Price Forecast 2018
- Metals prices have risen in five of the past six quarters, and prices for the first
nine months of the year averaged 26 percent higher than the corresponding
period of 2016. All metals prices increased in the third quarter, led by zinc and
nickel, which jumped 14 percent on robust demand and reduced mine
production (zinc) and solid stainless-steel demand (nickel). Iron ore and
copper also surged, rising 13 and 12 percent, respectively, in part due to
- China has been a major driver of tighter metals supply. In part, this is due to
government efforts to reduce surplus capacity by targeting old, inefficient, and
illegal production. It is also strengthening environmental and safety
inspections, and has directed polluting industries in 28 northern cities to
reduce production during the winter, particularly aluminium and steel (fed by
iron ore) plants. These directives may also affect metal demand as cities
curtail construction to fight pollution. Globally, capital expenditures by mining
companies are rising after five years of decline linked to falling prices.
- On the demand side, strong global economic growth and stimulus measures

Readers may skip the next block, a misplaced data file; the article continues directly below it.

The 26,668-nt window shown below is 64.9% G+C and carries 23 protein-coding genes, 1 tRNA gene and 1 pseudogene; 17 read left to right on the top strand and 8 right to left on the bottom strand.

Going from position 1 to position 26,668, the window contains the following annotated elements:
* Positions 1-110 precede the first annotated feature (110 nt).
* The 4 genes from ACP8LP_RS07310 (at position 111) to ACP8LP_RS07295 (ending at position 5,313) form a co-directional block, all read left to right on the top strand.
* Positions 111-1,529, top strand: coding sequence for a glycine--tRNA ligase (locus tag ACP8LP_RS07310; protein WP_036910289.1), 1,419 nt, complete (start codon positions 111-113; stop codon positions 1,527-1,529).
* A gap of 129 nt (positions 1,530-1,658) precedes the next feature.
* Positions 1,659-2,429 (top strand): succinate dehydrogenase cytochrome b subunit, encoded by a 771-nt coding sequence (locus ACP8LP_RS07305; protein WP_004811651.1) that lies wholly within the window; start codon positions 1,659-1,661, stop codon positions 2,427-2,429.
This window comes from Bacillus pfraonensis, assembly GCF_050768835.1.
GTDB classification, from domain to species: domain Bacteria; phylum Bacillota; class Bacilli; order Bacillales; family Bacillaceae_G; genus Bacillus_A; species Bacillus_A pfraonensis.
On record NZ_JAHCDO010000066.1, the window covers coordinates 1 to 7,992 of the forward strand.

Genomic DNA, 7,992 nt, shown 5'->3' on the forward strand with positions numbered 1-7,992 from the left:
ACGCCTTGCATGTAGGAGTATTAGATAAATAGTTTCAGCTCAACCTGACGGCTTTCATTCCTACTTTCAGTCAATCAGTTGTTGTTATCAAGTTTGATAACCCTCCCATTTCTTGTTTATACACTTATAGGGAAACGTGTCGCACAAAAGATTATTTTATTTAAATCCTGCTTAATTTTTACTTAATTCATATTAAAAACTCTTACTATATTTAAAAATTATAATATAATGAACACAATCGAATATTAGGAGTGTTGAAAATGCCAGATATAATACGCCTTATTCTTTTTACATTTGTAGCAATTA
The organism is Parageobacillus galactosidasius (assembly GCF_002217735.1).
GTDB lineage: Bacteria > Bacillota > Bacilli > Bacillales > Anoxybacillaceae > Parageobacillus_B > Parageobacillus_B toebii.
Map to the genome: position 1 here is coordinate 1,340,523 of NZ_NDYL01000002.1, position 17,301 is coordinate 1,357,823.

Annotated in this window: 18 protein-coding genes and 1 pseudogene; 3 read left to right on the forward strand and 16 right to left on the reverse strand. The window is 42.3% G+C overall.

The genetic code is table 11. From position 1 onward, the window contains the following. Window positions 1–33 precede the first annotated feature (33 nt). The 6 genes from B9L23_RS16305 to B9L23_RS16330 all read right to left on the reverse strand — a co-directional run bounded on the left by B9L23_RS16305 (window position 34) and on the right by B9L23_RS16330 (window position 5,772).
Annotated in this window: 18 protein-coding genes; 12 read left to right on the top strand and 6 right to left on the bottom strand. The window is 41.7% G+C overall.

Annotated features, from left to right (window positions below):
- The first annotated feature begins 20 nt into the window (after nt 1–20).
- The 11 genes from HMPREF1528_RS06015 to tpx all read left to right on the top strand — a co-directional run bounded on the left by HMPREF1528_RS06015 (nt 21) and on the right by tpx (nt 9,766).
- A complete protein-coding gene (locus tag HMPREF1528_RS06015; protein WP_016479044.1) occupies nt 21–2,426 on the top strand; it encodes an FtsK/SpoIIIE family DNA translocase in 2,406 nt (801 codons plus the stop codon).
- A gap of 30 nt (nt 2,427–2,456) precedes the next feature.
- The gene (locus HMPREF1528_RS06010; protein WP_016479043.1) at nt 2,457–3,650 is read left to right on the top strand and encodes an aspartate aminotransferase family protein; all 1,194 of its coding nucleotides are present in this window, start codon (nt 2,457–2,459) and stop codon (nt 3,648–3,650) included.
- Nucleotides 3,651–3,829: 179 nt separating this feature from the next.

in China helped move some markets into deficit, notably zinc. China has
accounted for the bulk of global growth in metals consumption over the past
15 years. China has consumed more metal in last year due to its focus on
infrastructure and development.
- Base metal prices have been on the uptrend in comparison to prices of metals
in 2016. Some metals like Zinc have increased in price substantially due to
supply cuts from big producers, like Glencore and closure of Australian mine
and Century mine.
- Oil Prices have recovered from last years low of USD 30 to USD 60.
- Recent large mine closures due to exhaustion—the latest
happened in Australia and Ireland in early 2016—and price-induced “shut-ins”
in Australia and the United States have tightened the zinc concentrate market.
China, which produces nearly half of the world’s refined zinc, has seen its
output constrained by environmental inspections, closures of illegal mines,
and the delayed start-up of new capacity. This has accelerated China’s zinc
imports. Meanwhile, demand to galvanize steel in China has been strong,
underpinned by steel usage in the construction, infrastructure, automotive,
and “white goods” (heavy consumer durables) sectors. The zinc market is
expected to remain in deficit in 2018- 19 until new capacity comes online.
- Metals prices are projected to ease slightly in 2018 due to profit booking in
2017 year end. Lot of hedge funds infuse fresh capital in the market so the
beginning will start slowly.
- Upside risks to the price forecast include more robust global demand and
production shortages. Supply could be curtailed by slower ramp-up of new
capacity, tighter environmental constraints, and policy action that limits output
and exports, notably in China. Downside risks include slower demand from
China, risks of substitution with other materials, and higher than-expected
production—including the restart of idled capacity and easing policy action in